E-L-R ~ Vexier

This album is a good example of one where my enjoyment factor doesn’t really match how I attempt to rate it.  That happens sometimes.  I really enjoy this album, but while writing about it, I settled on this rating.  E-L-R are back with their sophomore album, Vexier.  I’ve actually had it for some time, but I’ve delayed the review again and again.  I’m not sure why.  The album released on March 11th.

E-L-R is a Swiss band with plenty of mystery surrounding them.  No, I haven’t a clue what their name means.  No, I don’t know the names of the members.  All I know is this cryptic lineup: I.R. on bass and vocals, S.M. on guitar and vocals, and M.K. on drums.

The mysterious nature of their presentation is perhaps in keeping with the music itself.  This is a doomgaze and post-metal hybrid, though I think they offer hints of the lumbering stoner rock of bands like Elder, too.  I find the stoner aspect primarily in the format and style of the writing: long, winding tracks with hypnotic, driving guitars; luminous, powerful bass; and dynamic, cymbal-heavy drums.  Yes, there is doom in their sound, but honestly not that much.

What E-L-R offers is something that those genre labels don’t capture very well, though.  This music is all about textural, transient effect.  The driving nature of the music is equally balanced by ethereal, shadowy vocals and almost a ritualistic, furtive ambience.  It actually reminds me of Alcest to some degree, but with less melody and more guitar overdrive.

The weakness here, I believe, is either a lack of personality, or a personality that is buried so deeply that many people would give up before they find it.  There are all sorts of creepy and melodic elements that fade in and out of the music, especially the effervescent vocals.  These things do feel like character to me, and they also reveal themselves more and more as you listen multiple times, especially on a good system.  However, there’s also the fact that all five songs sound very similar, almost identical at times.  There is no way that I would be able to identify a song by playing a minute or two of it randomly.  This extreme abstraction can leave listeners feeling disconnected, unless by some chance they are sucked into the trance state that this album is certainly capable of creating.  I’ve fallen into it several times myself.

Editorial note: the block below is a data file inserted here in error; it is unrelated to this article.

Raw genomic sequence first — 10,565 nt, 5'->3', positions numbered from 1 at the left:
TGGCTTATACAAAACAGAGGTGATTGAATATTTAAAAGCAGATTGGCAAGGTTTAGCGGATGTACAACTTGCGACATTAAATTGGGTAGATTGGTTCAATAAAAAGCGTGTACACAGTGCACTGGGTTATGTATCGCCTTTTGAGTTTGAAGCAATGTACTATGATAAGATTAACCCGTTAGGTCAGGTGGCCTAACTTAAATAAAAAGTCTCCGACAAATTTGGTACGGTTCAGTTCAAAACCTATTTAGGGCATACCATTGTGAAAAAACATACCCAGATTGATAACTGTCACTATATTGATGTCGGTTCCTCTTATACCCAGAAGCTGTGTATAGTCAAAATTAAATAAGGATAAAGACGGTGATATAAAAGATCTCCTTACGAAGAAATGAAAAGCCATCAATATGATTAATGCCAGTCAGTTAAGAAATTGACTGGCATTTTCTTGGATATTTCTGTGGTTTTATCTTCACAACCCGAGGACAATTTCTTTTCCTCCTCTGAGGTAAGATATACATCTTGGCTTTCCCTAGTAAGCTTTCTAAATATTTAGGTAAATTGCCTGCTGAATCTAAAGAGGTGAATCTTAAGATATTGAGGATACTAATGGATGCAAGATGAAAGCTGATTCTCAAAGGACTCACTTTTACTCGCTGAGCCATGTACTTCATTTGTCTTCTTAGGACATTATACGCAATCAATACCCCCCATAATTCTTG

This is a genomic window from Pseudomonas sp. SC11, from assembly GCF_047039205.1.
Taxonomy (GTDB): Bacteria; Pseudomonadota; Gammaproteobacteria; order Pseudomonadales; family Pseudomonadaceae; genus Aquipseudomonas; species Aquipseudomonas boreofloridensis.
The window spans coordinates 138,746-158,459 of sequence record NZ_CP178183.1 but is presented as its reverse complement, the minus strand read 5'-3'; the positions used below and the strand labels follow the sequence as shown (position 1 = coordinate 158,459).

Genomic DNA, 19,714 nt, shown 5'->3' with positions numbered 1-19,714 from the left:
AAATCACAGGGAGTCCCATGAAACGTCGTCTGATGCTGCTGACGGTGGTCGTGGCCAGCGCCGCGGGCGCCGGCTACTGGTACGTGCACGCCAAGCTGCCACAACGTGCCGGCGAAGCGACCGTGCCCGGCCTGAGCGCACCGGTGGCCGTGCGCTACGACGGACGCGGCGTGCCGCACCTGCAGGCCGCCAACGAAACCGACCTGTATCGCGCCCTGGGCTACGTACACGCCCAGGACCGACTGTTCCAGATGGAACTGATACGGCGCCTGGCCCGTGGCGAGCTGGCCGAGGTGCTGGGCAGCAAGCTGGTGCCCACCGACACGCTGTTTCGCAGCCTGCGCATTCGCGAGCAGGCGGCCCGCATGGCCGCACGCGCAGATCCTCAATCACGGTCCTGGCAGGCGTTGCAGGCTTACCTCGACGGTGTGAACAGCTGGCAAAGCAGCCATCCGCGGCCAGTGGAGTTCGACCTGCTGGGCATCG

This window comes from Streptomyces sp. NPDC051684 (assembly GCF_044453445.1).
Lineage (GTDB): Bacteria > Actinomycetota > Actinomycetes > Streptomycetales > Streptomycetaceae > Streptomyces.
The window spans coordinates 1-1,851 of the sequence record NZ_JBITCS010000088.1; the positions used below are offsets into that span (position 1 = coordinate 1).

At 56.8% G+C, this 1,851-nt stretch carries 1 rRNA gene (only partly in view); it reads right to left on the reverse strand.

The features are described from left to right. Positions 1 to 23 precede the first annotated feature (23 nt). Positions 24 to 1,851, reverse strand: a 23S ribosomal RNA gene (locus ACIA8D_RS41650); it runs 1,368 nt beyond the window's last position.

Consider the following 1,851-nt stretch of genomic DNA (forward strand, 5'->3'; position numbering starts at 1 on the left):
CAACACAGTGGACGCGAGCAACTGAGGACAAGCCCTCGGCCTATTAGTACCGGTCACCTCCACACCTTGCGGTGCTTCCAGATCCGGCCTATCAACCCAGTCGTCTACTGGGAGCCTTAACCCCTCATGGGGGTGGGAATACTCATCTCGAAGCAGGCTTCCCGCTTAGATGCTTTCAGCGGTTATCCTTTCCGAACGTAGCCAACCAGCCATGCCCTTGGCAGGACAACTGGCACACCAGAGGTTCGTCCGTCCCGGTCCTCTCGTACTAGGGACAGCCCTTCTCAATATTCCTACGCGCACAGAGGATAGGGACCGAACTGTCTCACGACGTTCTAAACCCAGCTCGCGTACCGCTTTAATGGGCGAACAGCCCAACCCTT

The album only has five tracks, but still clocks in at 46 minutes in length.  Like I said, it isn’t much use to discuss individual tracks because the album pushes constantly forward using similar beats and grooves.  My favorite parts are always the subtle vocal choruses that rise once or twice per song, such as on “Seeds”.  That song does feel like it has some light in its darkness.  “Three Winds” is another song with moments of melodic clarity, but it is also probably the heaviest, especially in the rhythm section.  Yet, that song also sounds remarkably like “Fleurs of Decay” at points, so maybe I’m confusing them.

The final track “Forêt” is probably the stand out as far as being different.  It features a strange voiceover for much of its 12-minute runtime, most of which is pretty chaotic and dense.  It’s a great ending, especially when it drops the distortion for the last couple minutes.  Overall, though, this album is best heard in one sitting and without looking at the tracklist.  I think with time and effort, this album can grow into something beautiful and delicate, despite its bulky and hectic first impression.  Once you discover the riches therein, it can become like a dream, like a spell, very easily.

E-L-R will definitely appeal to some listeners.  I enjoy this album and its rhythmic, haunted atmosphere.  I’ve been listening to it pretty regularly for about a month now.  But don’t expect to grasp this one without some effort on your part.  Descend into the darkness willingly and purposefully, and I think you will find light within this record in places you don’t expect.


Find E-L-R online:



Prophecy Productions


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